Noisy market hypothesis
What is the noisy market hypothesis?
The noisy market hypothesis is a financial theory that argues that the true underlying value of a company is not always efficiently calculated by looking solely at the prices of its securities. This is in contrast to the more widely acknowledged efficient market hypothesis.
Where have you heard about the noisy market hypothesis?
The noisy market hypothesis was first brought to the public attention by well-known investor and analyst Jeremy J. Siegel, who also wrote the popular Stocks for the Long Run. He described it in great detail in the Wall Street Journal in 2006, where it was met with divided opinion.
What you need to know about the noisy market hypothesis.
Siegel’s hypothesis puts forward the argument that the prices of securities can be influenced by momentum traders and speculative investors. In addition, investors and various institutions will often trade stocks for multiple reasons – such as to influence liquidity, avoid taxes and diversify their portfolios – that are not obviously linked to the stocks’ base value. Siegel claims that these trades and influences, which he refers to as ‘noise’, can lead to securities being mispriced because their real value is difficult to accurately calculate.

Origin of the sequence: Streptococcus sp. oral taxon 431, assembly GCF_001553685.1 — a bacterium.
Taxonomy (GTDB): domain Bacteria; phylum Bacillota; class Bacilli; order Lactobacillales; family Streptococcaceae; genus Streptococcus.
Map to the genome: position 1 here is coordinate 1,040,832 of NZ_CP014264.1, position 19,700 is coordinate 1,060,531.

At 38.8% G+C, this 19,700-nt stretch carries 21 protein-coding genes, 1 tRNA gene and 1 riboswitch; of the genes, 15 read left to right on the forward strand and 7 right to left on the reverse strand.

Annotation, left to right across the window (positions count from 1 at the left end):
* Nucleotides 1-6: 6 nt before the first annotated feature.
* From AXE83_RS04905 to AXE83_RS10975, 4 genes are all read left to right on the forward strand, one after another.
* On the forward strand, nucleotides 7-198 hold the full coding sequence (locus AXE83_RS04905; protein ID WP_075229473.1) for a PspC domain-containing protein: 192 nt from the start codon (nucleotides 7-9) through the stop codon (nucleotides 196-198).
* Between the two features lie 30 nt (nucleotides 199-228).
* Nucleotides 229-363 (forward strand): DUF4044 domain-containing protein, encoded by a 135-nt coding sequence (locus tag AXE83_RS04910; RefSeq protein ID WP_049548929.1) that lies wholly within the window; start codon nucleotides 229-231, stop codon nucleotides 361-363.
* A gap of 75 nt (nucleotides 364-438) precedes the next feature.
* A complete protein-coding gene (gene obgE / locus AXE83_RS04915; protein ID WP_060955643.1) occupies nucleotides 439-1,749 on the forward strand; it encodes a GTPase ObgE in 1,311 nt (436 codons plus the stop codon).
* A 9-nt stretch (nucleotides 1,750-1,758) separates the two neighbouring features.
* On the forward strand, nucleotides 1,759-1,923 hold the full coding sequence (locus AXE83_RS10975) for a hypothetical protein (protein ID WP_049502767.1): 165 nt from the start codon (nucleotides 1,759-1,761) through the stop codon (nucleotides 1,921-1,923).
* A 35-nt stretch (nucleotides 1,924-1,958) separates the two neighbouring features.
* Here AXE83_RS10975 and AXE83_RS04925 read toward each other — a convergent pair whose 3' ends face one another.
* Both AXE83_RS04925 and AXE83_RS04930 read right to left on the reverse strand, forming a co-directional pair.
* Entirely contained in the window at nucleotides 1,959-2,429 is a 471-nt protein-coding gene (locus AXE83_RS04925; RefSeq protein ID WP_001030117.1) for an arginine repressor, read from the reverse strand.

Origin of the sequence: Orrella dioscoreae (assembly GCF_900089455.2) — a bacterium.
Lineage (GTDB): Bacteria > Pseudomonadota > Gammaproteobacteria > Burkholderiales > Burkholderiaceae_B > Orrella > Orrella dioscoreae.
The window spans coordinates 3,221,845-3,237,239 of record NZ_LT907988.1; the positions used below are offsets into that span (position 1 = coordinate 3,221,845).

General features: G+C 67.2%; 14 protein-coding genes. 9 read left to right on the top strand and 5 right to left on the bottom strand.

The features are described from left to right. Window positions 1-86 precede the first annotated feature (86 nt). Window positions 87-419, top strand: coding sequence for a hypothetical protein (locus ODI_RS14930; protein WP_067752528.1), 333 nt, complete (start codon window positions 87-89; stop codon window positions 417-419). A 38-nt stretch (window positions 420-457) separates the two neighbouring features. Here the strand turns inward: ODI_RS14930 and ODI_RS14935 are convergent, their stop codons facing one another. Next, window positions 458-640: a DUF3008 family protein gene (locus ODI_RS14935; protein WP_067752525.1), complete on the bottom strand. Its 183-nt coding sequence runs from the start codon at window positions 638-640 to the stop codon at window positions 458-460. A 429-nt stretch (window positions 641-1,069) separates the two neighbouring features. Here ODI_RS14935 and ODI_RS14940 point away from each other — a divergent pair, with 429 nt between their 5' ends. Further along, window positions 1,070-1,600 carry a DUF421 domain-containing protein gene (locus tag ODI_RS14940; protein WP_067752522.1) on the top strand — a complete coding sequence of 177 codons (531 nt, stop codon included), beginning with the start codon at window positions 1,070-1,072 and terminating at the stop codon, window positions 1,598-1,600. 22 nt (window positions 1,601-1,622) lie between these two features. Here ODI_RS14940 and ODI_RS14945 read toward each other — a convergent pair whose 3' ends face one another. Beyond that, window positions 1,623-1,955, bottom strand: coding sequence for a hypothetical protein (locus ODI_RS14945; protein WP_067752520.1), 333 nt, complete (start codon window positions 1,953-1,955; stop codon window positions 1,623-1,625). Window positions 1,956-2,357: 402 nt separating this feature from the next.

Find out more about the noisy market hypothesis.
To understand the noisy market hypothesis, it’s helpful to also learn about the efficient market hypothesis.